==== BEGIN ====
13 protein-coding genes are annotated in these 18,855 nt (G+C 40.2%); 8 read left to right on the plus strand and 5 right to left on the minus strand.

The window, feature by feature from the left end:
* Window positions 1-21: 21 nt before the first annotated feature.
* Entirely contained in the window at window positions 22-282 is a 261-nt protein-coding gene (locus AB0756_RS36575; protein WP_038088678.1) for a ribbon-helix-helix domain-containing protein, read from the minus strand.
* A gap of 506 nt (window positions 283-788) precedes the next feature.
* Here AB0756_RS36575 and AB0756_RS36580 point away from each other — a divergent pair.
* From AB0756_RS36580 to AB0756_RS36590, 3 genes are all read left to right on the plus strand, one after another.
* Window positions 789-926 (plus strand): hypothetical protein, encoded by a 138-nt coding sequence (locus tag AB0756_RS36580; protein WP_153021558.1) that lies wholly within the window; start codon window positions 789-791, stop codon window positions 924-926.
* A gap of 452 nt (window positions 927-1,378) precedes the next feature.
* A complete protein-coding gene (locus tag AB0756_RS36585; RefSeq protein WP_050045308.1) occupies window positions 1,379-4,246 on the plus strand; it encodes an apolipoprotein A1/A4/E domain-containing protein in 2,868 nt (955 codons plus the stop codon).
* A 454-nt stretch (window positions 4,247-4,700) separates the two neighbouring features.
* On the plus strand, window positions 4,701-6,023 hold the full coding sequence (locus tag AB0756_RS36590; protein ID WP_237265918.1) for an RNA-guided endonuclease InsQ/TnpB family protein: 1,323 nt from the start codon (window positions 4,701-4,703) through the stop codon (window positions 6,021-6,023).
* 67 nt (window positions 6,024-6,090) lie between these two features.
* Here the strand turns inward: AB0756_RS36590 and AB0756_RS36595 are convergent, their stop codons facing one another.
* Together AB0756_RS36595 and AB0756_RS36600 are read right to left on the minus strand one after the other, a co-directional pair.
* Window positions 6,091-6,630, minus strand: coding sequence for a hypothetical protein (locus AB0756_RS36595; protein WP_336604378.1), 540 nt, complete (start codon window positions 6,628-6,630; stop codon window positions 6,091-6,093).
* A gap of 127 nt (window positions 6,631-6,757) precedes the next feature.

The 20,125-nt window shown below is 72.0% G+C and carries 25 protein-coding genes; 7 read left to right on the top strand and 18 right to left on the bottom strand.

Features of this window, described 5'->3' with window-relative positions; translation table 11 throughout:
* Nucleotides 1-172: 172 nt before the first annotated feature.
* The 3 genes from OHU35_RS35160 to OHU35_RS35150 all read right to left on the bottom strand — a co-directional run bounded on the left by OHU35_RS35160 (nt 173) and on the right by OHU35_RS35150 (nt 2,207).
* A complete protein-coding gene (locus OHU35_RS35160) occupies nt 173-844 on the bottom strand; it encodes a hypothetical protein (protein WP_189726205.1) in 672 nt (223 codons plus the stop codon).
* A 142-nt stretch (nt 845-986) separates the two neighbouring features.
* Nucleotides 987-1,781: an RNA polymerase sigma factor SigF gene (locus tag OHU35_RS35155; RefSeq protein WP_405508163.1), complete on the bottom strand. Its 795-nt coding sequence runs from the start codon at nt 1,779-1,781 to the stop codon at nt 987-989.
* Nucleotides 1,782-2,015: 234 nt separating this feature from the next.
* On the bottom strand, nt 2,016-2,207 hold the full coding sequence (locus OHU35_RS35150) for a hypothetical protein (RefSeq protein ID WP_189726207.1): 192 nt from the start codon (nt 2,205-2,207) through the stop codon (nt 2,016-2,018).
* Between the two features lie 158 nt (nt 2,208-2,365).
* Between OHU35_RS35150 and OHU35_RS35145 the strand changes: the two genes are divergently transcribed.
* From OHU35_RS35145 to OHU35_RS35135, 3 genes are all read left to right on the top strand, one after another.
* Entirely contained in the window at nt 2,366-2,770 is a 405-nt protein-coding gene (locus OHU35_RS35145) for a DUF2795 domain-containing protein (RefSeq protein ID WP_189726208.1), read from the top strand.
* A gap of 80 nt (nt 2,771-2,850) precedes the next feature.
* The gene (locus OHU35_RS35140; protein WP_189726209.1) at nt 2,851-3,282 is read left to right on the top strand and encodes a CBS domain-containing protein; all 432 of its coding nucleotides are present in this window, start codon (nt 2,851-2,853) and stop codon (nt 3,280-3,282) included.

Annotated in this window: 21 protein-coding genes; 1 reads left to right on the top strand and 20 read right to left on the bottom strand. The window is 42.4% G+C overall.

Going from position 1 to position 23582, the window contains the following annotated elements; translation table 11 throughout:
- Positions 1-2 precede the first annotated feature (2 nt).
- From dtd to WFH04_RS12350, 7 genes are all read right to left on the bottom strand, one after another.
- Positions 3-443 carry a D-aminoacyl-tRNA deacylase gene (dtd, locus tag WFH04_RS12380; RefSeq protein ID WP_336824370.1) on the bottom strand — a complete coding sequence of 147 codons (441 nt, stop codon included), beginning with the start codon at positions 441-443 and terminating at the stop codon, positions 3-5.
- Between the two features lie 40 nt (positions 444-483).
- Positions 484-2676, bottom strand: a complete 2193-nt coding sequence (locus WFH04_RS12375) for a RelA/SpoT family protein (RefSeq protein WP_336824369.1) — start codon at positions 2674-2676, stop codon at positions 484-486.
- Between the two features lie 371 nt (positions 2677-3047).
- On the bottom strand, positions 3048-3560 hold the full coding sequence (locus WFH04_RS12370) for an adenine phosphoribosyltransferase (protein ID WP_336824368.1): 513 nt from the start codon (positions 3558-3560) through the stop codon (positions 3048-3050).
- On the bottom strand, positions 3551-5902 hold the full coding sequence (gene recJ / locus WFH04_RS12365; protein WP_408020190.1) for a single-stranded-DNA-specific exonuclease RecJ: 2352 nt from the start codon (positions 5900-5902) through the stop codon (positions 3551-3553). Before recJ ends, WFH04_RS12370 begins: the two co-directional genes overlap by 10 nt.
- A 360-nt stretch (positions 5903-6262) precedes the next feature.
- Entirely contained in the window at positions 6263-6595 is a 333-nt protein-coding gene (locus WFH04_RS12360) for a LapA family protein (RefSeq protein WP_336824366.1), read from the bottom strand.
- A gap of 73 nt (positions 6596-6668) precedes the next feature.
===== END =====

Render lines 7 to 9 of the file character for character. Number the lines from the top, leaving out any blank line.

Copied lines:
* From AB0756_RS36580 to AB0756_RS36590, 3 genes are all read left to right on the plus strand, one after another.
* Window positions 789-926 (plus strand): hypothetical protein, encoded by a 138-nt coding sequence (locus tag AB0756_RS36580; protein WP_153021558.1) that lies wholly within the window; start codon window positions 789-791, stop codon window positions 924-926.
* A gap of 452 nt (window positions 927-1,378) precedes the next feature.